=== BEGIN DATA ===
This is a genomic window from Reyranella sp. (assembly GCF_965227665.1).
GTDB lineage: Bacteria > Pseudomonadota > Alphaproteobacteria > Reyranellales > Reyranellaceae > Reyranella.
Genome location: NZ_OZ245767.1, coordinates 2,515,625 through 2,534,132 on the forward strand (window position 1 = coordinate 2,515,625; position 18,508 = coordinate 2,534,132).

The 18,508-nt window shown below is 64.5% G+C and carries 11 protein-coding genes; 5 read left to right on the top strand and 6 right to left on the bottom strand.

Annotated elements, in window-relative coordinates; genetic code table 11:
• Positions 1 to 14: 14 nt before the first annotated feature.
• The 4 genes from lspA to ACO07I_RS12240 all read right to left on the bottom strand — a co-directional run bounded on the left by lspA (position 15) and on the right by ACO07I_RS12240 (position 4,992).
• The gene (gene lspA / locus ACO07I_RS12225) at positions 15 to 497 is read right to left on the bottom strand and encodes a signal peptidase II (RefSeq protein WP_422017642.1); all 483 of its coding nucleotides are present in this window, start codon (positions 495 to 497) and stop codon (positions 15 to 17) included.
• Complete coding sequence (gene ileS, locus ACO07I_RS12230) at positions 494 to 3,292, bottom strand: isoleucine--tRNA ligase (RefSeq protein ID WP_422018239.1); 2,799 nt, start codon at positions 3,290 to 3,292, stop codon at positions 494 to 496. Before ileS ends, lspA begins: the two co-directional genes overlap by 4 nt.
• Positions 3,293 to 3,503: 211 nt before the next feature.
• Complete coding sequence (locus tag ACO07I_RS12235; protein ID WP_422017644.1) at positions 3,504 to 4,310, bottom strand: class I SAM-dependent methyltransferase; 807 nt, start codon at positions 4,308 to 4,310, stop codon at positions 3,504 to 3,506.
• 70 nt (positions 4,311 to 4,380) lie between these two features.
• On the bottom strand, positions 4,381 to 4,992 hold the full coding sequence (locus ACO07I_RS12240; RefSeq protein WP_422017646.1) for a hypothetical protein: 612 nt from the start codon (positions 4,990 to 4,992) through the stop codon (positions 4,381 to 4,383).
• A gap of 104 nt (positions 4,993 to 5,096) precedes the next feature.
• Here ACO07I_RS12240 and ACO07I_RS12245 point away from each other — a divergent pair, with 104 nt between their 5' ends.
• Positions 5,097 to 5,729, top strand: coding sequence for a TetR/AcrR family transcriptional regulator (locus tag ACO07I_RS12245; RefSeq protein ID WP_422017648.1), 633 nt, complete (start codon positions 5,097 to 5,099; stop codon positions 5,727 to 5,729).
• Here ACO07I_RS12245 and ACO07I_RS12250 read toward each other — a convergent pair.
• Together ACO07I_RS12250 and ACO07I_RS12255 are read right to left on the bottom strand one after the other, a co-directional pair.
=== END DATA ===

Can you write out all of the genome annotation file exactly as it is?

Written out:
This is a genomic window from Reyranella sp. (assembly GCF_965227665.1).
GTDB lineage: Bacteria > Pseudomonadota > Alphaproteobacteria > Reyranellales > Reyranellaceae > Reyranella.
Genome location: NZ_OZ245767.1, coordinates 2,515,625 through 2,534,132 on the forward strand (window position 1 = coordinate 2,515,625; position 18,508 = coordinate 2,534,132).

The 18,508-nt window shown below is 64.5% G+C and carries 11 protein-coding genes; 5 read left to right on the top strand and 6 right to left on the bottom strand.

Annotated elements, in window-relative coordinates; genetic code table 11:
• Positions 1 to 14: 14 nt before the first annotated feature.
• The 4 genes from lspA to ACO07I_RS12240 all read right to left on the bottom strand — a co-directional run bounded on the left by lspA (position 15) and on the right by ACO07I_RS12240 (position 4,992).
• The gene (gene lspA / locus ACO07I_RS12225) at positions 15 to 497 is read right to left on the bottom strand and encodes a signal peptidase II (RefSeq protein WP_422017642.1); all 483 of its coding nucleotides are present in this window, start codon (positions 495 to 497) and stop codon (positions 15 to 17) included.
• Complete coding sequence (gene ileS, locus ACO07I_RS12230) at positions 494 to 3,292, bottom strand: isoleucine--tRNA ligase (RefSeq protein ID WP_422018239.1); 2,799 nt, start codon at positions 3,290 to 3,292, stop codon at positions 494 to 496. Before ileS ends, lspA begins: the two co-directional genes overlap by 4 nt.
• Positions 3,293 to 3,503: 211 nt before the next feature.
• Complete coding sequence (locus tag ACO07I_RS12235; protein ID WP_422017644.1) at positions 3,504 to 4,310, bottom strand: class I SAM-dependent methyltransferase; 807 nt, start codon at positions 4,308 to 4,310, stop codon at positions 3,504 to 3,506.
• 70 nt (positions 4,311 to 4,380) lie between these two features.
• On the bottom strand, positions 4,381 to 4,992 hold the full coding sequence (locus ACO07I_RS12240; RefSeq protein WP_422017646.1) for a hypothetical protein: 612 nt from the start codon (positions 4,990 to 4,992) through the stop codon (positions 4,381 to 4,383).
• A gap of 104 nt (positions 4,993 to 5,096) precedes the next feature.
• Here ACO07I_RS12240 and ACO07I_RS12245 point away from each other — a divergent pair, with 104 nt between their 5' ends.
• Positions 5,097 to 5,729, top strand: coding sequence for a TetR/AcrR family transcriptional regulator (locus tag ACO07I_RS12245; RefSeq protein ID WP_422017648.1), 633 nt, complete (start codon positions 5,097 to 5,099; stop codon positions 5,727 to 5,729).
• Here ACO07I_RS12245 and ACO07I_RS12250 read toward each other — a convergent pair.
• Together ACO07I_RS12250 and ACO07I_RS12255 are read right to left on the bottom strand one after the other, a co-directional pair.